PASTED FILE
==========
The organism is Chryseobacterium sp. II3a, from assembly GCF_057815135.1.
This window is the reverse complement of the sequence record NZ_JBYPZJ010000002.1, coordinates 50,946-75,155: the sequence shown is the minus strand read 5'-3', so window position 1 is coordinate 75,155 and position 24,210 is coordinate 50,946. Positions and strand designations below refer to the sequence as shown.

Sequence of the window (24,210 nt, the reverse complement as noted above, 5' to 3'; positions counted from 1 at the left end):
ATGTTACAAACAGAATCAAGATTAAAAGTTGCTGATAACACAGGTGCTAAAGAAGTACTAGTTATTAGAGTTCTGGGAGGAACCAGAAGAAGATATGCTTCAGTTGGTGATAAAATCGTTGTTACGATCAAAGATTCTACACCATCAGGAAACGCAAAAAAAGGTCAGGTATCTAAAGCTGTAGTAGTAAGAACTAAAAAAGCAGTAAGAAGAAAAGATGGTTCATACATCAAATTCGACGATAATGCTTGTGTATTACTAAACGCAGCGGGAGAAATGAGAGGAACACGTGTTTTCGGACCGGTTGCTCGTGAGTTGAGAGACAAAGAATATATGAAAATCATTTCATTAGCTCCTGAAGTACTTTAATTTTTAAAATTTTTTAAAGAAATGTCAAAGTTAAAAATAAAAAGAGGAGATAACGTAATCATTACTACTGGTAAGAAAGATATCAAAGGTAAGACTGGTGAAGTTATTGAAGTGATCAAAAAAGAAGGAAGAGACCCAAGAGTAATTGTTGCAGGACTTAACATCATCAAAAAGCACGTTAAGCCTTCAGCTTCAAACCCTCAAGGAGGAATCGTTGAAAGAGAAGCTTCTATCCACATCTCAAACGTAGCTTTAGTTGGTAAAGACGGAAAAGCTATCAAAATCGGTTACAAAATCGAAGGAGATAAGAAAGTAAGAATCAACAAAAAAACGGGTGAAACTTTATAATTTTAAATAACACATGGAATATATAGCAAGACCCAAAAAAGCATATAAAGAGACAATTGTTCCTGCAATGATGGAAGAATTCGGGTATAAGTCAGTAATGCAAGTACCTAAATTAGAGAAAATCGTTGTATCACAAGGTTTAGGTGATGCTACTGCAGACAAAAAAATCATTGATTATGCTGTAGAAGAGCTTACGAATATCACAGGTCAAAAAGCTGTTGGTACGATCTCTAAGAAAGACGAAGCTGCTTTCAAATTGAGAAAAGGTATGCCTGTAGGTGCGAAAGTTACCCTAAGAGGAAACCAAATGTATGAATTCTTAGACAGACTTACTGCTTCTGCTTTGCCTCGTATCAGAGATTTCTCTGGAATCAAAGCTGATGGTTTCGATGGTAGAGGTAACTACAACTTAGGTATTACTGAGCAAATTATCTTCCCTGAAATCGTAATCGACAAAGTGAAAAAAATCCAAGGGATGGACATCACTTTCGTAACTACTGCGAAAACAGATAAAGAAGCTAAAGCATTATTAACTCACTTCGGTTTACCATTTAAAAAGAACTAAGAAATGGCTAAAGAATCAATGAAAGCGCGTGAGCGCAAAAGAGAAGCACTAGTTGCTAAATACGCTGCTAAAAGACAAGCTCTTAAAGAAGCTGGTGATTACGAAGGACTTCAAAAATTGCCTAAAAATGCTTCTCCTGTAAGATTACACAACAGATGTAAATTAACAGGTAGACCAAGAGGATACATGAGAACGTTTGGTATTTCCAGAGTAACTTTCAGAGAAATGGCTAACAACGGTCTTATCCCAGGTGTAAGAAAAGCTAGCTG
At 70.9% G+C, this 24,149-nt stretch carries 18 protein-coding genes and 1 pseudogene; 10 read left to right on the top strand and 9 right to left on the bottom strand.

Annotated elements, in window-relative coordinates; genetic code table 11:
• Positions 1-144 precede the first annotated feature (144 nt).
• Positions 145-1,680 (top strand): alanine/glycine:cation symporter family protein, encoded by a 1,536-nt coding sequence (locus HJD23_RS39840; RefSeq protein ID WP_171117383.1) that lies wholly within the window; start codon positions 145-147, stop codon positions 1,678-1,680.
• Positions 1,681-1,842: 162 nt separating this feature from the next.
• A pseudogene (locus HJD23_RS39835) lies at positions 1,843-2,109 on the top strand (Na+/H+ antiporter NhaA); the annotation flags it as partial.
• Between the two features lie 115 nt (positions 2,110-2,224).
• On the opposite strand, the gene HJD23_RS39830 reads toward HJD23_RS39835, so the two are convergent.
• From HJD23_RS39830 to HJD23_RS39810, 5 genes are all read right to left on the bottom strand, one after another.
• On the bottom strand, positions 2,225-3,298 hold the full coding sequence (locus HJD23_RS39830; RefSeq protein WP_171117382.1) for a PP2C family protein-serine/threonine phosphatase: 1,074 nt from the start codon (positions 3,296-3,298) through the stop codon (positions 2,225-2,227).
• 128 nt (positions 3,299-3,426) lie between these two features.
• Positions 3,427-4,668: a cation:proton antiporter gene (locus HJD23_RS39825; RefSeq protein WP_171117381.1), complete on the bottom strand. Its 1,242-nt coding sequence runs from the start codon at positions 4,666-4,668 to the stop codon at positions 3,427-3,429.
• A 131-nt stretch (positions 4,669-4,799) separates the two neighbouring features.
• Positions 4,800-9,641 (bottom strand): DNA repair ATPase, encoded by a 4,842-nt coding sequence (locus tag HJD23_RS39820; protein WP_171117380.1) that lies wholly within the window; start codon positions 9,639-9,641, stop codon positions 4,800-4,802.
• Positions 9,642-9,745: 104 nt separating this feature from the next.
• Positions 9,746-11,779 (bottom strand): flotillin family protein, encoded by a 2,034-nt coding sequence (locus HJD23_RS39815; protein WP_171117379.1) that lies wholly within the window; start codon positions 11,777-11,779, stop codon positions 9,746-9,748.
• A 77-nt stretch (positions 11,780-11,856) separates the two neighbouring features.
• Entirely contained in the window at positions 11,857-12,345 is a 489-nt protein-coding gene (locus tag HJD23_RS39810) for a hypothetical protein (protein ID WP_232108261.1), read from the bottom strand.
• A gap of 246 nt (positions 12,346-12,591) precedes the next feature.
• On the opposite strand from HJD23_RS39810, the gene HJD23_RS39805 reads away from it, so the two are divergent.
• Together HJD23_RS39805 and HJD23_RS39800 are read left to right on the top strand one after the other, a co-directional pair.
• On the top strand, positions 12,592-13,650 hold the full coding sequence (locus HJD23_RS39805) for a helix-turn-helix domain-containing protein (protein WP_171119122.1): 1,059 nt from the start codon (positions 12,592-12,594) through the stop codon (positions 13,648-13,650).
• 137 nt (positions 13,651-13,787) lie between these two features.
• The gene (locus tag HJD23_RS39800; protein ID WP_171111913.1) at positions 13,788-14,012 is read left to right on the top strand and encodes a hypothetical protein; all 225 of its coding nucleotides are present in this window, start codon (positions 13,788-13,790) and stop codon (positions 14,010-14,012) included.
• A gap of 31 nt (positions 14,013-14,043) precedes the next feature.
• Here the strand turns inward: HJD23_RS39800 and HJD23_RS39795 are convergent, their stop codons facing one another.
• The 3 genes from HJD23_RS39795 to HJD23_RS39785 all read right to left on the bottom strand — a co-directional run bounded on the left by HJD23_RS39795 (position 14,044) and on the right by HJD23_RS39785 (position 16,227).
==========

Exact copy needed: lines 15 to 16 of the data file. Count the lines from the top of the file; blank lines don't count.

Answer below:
• 128 nt (positions 3,299-3,426) lie between these two features.
• Positions 3,427-4,668: a cation:proton antiporter gene (locus HJD23_RS39825; RefSeq protein WP_171117381.1), complete on the bottom strand. Its 1,242-nt coding sequence runs from the start codon at positions 4,666-4,668 to the stop codon at positions 3,427-3,429.